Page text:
South Africa: Over 140 Arrested in Western Cape Natjoints Operations

Over 140 suspects have been arrested during National Joint Operational and Intelligence Structure (NatJoints) operations around the Western Cape since Thursday morning, Police Minister Bheki Cele says.

During the multi-disciplinary, integrated high density operations in the areas of Philipi, Steenberg and Delft, 143 suspects were arrested for crimes including murder, attempted murder, assault with intent to do grievous bodily harm (GBH), aggravated robberies, unlawful possession of firearms and ammunition, and possession of drugs, among others.

According to a SAPS statement, members recovered drugs including tik, mandrax and cannabis; arms and ammunition and hi-jacked vehicles.

While drugs and alcohol have been accepted as generating serious crimes in the areas, the operations are considered to be a resounding success and are expected to continue for at least another three months until the affected communities are normalised.

The operations come after the Minister announced earlier this week that Defence Minister Nosiviwe Mapisa-Nqakula had asked President Cyril Ramaphosa to authorise the deployment of the army into areas in the province that are plagued by gangsterism and drug abuse.

The President has since given the approval of the employment of the SANDF.

The successful operations at the weekend did not involve the deployment of the army.

Police tipping off gang leaders

Cele was speaking at a media briefing at the end of a two-day police summit at the SA Police Service Academy in Paarl.

In response to a question on how police corruption, particularly in relation to allegations that police were tipping off gang leaders ahead of sting operations, was being addressed, the Minister said arrests have been made.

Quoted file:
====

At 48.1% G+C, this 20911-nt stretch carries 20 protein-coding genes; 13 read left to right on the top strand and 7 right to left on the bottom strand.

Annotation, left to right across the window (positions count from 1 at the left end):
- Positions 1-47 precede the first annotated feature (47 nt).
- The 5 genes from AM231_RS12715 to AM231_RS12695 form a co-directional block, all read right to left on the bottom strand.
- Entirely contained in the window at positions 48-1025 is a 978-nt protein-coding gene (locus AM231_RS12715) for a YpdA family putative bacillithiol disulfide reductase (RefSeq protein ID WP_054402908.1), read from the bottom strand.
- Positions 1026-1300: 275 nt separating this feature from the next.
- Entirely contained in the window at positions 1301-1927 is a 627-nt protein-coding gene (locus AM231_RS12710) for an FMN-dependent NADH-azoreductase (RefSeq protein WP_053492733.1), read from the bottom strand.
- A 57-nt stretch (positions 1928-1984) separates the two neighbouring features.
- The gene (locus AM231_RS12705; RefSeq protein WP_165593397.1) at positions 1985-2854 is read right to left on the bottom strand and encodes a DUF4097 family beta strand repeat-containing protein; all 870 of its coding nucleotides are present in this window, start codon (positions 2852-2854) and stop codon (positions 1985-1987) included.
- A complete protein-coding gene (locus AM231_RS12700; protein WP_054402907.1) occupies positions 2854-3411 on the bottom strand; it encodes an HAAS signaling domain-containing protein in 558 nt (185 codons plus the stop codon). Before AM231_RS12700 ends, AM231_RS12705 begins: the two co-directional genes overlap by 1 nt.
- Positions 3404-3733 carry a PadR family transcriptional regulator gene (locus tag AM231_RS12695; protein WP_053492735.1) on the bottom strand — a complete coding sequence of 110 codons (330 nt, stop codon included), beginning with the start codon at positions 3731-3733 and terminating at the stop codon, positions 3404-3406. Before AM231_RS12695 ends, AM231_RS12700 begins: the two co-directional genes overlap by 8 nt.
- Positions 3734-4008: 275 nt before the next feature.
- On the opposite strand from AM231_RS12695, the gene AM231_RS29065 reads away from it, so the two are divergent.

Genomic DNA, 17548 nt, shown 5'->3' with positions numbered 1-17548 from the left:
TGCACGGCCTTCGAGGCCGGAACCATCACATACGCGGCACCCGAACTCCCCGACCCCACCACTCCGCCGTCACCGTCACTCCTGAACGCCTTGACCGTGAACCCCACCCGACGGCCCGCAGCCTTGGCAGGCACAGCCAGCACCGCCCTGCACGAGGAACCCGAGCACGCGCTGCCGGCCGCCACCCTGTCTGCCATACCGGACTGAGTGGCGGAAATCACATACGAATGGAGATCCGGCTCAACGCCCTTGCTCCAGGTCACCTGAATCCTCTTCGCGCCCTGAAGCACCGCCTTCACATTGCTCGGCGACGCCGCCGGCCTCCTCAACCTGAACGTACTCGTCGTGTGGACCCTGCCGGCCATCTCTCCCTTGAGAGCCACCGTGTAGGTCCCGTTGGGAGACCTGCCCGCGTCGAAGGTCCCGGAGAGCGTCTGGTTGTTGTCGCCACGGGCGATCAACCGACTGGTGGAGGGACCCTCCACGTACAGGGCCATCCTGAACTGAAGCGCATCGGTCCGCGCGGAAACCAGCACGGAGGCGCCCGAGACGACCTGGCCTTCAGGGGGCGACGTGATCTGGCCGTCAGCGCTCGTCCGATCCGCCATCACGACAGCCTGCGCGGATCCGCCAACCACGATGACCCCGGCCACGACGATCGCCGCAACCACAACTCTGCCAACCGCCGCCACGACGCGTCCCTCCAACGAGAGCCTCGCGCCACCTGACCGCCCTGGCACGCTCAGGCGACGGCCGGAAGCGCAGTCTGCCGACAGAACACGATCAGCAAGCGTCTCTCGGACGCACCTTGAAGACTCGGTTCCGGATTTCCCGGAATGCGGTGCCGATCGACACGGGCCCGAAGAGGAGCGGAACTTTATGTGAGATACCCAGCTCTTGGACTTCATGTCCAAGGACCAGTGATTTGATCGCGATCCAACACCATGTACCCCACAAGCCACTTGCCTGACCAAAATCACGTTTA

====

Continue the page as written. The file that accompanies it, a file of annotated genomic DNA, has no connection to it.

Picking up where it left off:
"There are prosecutors who have been arrested. We are working on that," he said, adding that three days ago five police members were arrested.

"We believe that one day we will win that internal war. And when we win that war, we are willing to [arrest] corrupt politicians, corrupt councillors, corrupt CEOs," he said.

Cele said gangsters who attempt to go to ground as operations to arrest them are intensified will be hunted down and that "there is no place for them to hide".

He said NatJoints structures were aware of the fact that some of them have ran off to other provinces like KwaZulu-Natal.

Outcomes of the Summit

Cele said, meanwhile, the summit had been about listening to communities' concerns around crime in their respective areas and what they would like police to do.

The summit saw delegates being divided into five sessions were various topics were discussed, including finding solutions to violent crime; societal pre-conditions contributing to violent crime; a more effective police service approach in a clustered manner; crime reporting data; and community involvement in the fight against violent crime.

"One of the main outcomes is that the communities felt that community policing forums (CPFs) and some of the other NGOs were not properly represented and they did not properly make their inputs.

"It was then agreed that in two weeks, there will be a bigger coming together of the CPFs and community organisations that will make an input of what they think should be done by government from three spheres in fighting crime," he said.

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